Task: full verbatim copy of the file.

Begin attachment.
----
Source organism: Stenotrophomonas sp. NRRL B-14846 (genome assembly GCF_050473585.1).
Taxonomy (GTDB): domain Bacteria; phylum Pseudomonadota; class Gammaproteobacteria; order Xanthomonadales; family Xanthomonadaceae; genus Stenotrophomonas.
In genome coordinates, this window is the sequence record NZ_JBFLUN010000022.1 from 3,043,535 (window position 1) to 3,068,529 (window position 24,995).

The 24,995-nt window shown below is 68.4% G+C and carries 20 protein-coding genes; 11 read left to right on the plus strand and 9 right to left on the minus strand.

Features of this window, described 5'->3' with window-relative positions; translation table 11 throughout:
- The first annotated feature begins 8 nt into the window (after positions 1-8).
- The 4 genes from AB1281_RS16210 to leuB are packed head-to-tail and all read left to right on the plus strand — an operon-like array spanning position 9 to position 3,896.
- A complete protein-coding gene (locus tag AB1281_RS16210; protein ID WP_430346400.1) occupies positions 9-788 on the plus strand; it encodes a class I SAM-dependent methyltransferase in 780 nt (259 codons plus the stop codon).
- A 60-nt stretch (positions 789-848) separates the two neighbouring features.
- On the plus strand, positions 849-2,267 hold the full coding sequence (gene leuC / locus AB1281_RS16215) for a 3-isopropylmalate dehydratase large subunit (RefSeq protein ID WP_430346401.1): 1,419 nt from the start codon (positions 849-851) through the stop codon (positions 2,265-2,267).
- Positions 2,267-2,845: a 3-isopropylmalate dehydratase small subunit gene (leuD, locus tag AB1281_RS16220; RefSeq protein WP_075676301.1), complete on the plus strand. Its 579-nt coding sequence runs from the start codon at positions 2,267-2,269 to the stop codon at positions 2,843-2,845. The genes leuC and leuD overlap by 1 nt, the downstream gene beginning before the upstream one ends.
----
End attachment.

Source organism: Stenotrophomonas sp. NRRL B-14846 (genome assembly GCF_050473585.1).
Taxonomy (GTDB): domain Bacteria; phylum Pseudomonadota; class Gammaproteobacteria; order Xanthomonadales; family Xanthomonadaceae; genus Stenotrophomonas.
In genome coordinates, this window is the sequence record NZ_JBFLUN010000022.1 from 3,043,535 (window position 1) to 3,068,529 (window position 24,995).

The 24,995-nt window shown below is 68.4% G+C and carries 20 protein-coding genes; 11 read left to right on the plus strand and 9 right to left on the minus strand.

Features of this window, described 5'->3' with window-relative positions; translation table 11 throughout:
- The first annotated feature begins 8 nt into the window (after positions 1-8).
- The 4 genes from AB1281_RS16210 to leuB are packed head-to-tail and all read left to right on the plus strand — an operon-like array spanning position 9 to position 3,896.
- A complete protein-coding gene (locus tag AB1281_RS16210; protein ID WP_430346400.1) occupies positions 9-788 on the plus strand; it encodes a class I SAM-dependent methyltransferase in 780 nt (259 codons plus the stop codon).
- A 60-nt stretch (positions 789-848) separates the two neighbouring features.
- On the plus strand, positions 849-2,267 hold the full coding sequence (gene leuC / locus AB1281_RS16215) for a 3-isopropylmalate dehydratase large subunit (RefSeq protein ID WP_430346401.1): 1,419 nt from the start codon (positions 849-851) through the stop codon (positions 2,265-2,267).
- Positions 2,267-2,845: a 3-isopropylmalate dehydratase small subunit gene (leuD, locus tag AB1281_RS16220; RefSeq protein WP_075676301.1), complete on the plus strand. Its 579-nt coding sequence runs from the start codon at positions 2,267-2,269 to the stop codon at positions 2,843-2,845. The genes leuC and leuD overlap by 1 nt, the downstream gene beginning before the upstream one ends.